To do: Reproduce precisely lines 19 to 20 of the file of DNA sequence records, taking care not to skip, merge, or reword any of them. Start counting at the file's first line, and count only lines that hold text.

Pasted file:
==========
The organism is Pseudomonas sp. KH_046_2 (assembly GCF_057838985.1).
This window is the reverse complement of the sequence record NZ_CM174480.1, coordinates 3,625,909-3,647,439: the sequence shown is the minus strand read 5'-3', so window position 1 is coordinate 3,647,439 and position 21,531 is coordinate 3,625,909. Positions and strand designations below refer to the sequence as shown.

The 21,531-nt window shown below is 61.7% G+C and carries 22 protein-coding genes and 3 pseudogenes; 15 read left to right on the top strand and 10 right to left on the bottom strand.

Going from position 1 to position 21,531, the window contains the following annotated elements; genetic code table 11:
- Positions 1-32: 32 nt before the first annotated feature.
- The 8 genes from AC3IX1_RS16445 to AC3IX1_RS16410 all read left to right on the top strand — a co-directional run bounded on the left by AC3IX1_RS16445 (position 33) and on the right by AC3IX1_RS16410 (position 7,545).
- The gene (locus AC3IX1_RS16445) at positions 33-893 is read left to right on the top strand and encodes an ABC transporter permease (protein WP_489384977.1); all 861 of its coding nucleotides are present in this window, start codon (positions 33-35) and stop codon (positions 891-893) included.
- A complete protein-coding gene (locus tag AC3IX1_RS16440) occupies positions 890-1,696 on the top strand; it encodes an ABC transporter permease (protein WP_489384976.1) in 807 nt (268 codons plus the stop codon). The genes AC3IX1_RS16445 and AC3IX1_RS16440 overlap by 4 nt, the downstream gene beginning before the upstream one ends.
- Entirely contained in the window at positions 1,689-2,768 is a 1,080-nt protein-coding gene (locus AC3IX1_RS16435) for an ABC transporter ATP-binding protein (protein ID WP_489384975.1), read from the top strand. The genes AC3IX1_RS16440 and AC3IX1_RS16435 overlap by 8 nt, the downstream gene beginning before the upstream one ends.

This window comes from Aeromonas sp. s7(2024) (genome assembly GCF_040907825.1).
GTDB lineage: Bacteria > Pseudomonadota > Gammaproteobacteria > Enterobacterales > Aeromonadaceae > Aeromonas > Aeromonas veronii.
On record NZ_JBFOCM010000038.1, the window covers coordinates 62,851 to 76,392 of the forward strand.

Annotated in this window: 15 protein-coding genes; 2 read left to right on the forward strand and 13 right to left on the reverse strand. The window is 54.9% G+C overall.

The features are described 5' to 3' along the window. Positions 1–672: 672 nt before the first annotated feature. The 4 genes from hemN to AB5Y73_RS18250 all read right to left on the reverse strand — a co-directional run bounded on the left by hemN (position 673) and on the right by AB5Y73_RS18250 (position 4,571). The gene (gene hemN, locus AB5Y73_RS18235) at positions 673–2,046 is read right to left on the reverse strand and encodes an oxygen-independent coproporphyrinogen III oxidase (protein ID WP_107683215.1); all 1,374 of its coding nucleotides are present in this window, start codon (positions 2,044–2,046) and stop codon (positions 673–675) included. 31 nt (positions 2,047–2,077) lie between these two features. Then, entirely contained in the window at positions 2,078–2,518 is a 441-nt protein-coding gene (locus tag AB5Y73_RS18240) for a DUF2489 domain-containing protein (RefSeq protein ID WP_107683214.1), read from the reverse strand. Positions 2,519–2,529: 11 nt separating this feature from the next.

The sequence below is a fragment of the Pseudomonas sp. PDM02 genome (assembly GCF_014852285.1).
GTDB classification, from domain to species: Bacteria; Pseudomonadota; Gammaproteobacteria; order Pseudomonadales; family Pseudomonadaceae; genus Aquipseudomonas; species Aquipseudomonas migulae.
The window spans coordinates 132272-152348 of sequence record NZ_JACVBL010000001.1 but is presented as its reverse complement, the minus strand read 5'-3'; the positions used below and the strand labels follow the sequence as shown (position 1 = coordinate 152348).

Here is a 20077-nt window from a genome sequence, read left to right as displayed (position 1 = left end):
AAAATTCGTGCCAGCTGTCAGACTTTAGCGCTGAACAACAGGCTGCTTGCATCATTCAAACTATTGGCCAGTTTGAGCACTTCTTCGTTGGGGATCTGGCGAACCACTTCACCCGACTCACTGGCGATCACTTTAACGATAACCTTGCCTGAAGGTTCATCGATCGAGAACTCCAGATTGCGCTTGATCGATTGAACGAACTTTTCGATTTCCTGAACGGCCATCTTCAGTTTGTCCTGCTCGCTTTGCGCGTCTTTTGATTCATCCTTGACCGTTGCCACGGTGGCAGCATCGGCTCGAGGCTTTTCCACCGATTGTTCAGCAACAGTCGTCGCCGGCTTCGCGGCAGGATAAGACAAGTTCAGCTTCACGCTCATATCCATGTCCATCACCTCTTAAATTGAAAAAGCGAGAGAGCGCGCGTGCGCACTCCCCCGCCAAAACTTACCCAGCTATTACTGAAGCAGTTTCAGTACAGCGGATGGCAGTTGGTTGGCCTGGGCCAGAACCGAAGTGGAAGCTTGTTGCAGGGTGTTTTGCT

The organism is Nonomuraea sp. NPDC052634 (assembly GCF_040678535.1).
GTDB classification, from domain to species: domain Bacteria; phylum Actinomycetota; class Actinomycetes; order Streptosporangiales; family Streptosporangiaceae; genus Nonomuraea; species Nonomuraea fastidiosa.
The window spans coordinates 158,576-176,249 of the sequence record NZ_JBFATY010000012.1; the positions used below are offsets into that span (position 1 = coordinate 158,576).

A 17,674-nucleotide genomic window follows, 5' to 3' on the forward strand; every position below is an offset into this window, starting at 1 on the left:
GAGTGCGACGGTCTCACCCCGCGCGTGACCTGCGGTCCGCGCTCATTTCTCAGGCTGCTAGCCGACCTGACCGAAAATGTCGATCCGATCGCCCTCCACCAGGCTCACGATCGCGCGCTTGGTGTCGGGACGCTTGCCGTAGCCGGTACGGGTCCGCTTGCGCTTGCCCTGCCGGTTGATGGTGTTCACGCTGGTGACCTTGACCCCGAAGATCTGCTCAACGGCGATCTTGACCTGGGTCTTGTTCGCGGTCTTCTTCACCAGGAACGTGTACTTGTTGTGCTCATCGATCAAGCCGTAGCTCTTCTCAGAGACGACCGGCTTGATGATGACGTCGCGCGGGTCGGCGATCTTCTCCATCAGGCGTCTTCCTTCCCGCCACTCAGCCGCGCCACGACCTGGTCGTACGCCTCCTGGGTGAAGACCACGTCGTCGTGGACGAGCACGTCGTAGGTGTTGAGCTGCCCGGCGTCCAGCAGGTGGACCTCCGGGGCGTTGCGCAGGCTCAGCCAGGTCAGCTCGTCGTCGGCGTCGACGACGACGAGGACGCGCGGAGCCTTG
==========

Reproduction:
AAAATTCGTGCCAGCTGTCAGACTTTAGCGCTGAACAACAGGCTGCTTGCATCATTCAAACTATTGGCCAGTTTGAGCACTTCTTCGTTGGGGATCTGGCGAACCACTTCACCCGACTCACTGGCGATCACTTTAACGATAACCTTGCCTGAAGGTTCATCGATCGAGAACTCCAGATTGCGCTTGATCGATTGAACGAACTTTTCGATTTCCTGAACGGCCATCTTCAGTTTGTCCTGCTCGCTTTGCGCGTCTTTTGATTCATCCTTGACCGTTGCCACGGTGGCAGCATCGGCTCGAGGCTTTTCCACCGATTGTTCAGCAACAGTCGTCGCCGGCTTCGCGGCAGGATAAGACAAGTTCAGCTTCACGCTCATATCCATGTCCATCACCTCTTAAATTGAAAAAGCGAGAGAGCGCGCGTGCGCACTCCCCCGCCAAAACTTACCCAGCTATTACTGAAGCAGTTTCAGTACAGCGGATGGCAGTTGGTTGGCCTGGGCCAGAACCGAAGTGGAAGCTTGTTGCAGGGTGTTTTGCT

The organism is Nonomuraea sp. NPDC052634 (assembly GCF_040678535.1).